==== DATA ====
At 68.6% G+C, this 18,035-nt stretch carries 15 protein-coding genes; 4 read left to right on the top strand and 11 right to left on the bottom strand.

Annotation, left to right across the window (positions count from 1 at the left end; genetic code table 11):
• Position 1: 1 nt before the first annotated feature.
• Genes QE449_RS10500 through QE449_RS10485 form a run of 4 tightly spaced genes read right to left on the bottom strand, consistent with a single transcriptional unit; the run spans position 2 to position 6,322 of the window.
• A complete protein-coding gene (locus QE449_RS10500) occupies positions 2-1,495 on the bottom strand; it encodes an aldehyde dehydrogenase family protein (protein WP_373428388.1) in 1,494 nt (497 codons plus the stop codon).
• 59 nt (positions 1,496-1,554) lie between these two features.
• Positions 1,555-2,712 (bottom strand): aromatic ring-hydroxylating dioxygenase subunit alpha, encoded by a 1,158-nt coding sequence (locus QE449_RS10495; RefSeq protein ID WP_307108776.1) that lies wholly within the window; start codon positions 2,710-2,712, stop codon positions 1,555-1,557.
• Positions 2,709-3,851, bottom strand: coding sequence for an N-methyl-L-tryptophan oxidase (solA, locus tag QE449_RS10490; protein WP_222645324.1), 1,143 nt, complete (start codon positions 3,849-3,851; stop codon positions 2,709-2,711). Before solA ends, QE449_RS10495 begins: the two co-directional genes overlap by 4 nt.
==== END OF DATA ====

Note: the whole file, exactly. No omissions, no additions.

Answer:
At 68.6% G+C, this 18,035-nt stretch carries 15 protein-coding genes; 4 read left to right on the top strand and 11 right to left on the bottom strand.

Annotation, left to right across the window (positions count from 1 at the left end; genetic code table 11):
• Position 1: 1 nt before the first annotated feature.
• Genes QE449_RS10500 through QE449_RS10485 form a run of 4 tightly spaced genes read right to left on the bottom strand, consistent with a single transcriptional unit; the run spans position 2 to position 6,322 of the window.
• A complete protein-coding gene (locus QE449_RS10500) occupies positions 2-1,495 on the bottom strand; it encodes an aldehyde dehydrogenase family protein (protein WP_373428388.1) in 1,494 nt (497 codons plus the stop codon).
• 59 nt (positions 1,496-1,554) lie between these two features.
• Positions 1,555-2,712 (bottom strand): aromatic ring-hydroxylating dioxygenase subunit alpha, encoded by a 1,158-nt coding sequence (locus QE449_RS10495; RefSeq protein ID WP_307108776.1) that lies wholly within the window; start codon positions 2,710-2,712, stop codon positions 1,555-1,557.
• Positions 2,709-3,851, bottom strand: coding sequence for an N-methyl-L-tryptophan oxidase (solA, locus tag QE449_RS10490; protein WP_222645324.1), 1,143 nt, complete (start codon positions 3,849-3,851; stop codon positions 2,709-2,711). Before solA ends, QE449_RS10495 begins: the two co-directional genes overlap by 4 nt.